Tribune Company (NASDAQOTH:TRBAA)’s announcement that it is considering a sale of its newspaper business sounds like a good plan. It would be getting out of a struggling industry and working on growing its healthier division. However, that begs the question of how long television stations can fend off the effects of the Internet?
The Decline of the Newspaper
The Internet has nearly destroyed the newspaper business, with the slow decline of such storied brands as The New York Times hard evidence of the disruptive technology’s impact. Indeed, historical strongholds in advertising were quickly taken over by companies like Google Inc (NASDAQ:GOOG), Craig’s List, and Yelp Inc (NYSE:YELP). It’s been ugly for newspapers.
Everyone’s Getting Out
So The New York Times selling its Boston Globe assets to focus on its namesake paper is a good idea for a dying industry. Tribune Company’s announcement that it is considering a sale of its newspaper business altogether is an even bigger statement. Focusing instead on its more than 20 television stations does, indeed, sound like a good plan.
Video content has been a driving force for years. People simply enjoy watching the media they consume. So, in the end, Tribune should end up a stronger company. But for how long? It will own television stations, but it won’t be creating the content. It will just be distributing the content as a middle man of sorts. The Internet is increasingly looking like a nationwide competitor on that front.
Two cable of recent years are noteworthy in this regard. The first was Time Warner Inc (NYSE:TWX)‘s decision to shed its cable assets to focus on its content generation businesses. This has been a good decision, since the value of content seems to be increasing as more and more companies look to distribute both old and new material. Note, too, that Time Warner plans to spin off its magazines to get closer to a pure play video content company.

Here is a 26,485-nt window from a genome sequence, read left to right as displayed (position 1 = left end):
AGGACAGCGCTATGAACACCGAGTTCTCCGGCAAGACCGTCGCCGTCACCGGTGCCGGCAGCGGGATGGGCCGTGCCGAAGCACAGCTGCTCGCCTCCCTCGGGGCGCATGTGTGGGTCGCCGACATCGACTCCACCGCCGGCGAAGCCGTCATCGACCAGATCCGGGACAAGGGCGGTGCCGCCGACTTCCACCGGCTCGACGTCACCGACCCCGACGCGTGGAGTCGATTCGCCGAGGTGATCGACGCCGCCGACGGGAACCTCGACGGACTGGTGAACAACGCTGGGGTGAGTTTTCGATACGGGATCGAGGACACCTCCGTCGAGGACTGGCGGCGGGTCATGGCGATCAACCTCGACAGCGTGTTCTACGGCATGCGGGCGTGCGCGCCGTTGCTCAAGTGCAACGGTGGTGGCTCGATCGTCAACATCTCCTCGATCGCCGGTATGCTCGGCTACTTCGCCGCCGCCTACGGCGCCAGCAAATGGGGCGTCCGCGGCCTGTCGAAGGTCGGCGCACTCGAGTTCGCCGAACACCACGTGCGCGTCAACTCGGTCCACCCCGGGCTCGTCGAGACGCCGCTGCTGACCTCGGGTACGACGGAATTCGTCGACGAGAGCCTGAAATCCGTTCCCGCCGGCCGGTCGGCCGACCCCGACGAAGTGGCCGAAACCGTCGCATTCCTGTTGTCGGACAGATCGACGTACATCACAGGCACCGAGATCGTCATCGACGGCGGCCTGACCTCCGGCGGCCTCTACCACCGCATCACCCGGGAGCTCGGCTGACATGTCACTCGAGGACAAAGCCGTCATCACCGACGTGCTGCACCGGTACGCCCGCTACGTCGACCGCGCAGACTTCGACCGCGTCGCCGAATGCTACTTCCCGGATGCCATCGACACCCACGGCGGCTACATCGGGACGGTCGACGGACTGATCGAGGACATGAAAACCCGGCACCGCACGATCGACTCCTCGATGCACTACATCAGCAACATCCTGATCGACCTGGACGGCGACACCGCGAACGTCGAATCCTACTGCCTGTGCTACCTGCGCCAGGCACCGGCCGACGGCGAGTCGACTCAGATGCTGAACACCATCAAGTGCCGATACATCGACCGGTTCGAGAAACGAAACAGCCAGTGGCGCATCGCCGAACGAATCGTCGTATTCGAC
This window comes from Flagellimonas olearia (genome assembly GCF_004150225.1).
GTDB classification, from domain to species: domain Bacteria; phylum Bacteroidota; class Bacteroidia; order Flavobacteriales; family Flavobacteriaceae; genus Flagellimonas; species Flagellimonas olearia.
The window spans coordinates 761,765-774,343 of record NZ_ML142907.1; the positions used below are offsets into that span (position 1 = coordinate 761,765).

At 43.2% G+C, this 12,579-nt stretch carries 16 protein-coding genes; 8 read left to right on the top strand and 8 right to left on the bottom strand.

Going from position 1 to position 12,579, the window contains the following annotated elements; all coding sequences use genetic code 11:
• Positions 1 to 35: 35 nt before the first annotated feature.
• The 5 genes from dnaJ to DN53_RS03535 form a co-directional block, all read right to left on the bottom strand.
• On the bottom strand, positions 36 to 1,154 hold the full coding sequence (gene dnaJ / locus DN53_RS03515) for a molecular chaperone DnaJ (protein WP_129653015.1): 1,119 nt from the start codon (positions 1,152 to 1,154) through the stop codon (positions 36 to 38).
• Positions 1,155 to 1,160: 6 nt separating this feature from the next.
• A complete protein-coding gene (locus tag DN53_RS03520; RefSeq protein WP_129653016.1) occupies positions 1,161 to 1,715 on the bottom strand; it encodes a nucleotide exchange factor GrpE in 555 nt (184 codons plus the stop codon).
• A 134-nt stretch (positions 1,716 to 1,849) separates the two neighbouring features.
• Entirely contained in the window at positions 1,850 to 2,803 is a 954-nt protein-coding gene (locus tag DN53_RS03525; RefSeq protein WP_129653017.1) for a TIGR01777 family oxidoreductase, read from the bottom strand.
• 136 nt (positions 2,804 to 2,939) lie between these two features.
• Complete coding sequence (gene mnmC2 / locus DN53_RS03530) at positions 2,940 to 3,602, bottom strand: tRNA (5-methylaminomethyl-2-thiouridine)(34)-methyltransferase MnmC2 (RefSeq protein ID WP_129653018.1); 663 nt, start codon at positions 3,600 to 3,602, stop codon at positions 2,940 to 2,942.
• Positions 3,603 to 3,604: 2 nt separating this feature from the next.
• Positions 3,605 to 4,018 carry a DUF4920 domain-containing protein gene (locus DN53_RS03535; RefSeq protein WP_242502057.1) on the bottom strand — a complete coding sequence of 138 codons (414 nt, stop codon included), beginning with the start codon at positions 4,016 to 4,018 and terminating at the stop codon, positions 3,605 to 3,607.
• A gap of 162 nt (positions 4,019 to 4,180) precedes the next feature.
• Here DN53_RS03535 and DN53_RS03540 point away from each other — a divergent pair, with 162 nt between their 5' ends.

Interestingly, Comcast Corporation (NASDAQ:CMCSA) buying the half of NBCUniversal that it didn’t own from General Electric Company (NYSE:GE) looks like a cable company beefing up to be what Time Warner is moving away from. While this is true, Comcast Corporation (NASDAQ:CMCSA) lacked the compelling content that Time Warner has. With the purchase of NBC it got premier content in one swift move.
With the cost of content increasing because of the aggressive efforts of companies like Netflix, Inc. (NASDAQ:NFLX) to fill out online media services, Comcast Corporation (NASDAQ:CMCSA) looks set to save money it might have otherwise spent to buy content. It will also have the ability to sell its treasure trove of content. That should make the deal a winner in the changing media space. And someday, it might follow in Time Warner’s footsteps and become a media focused company, too.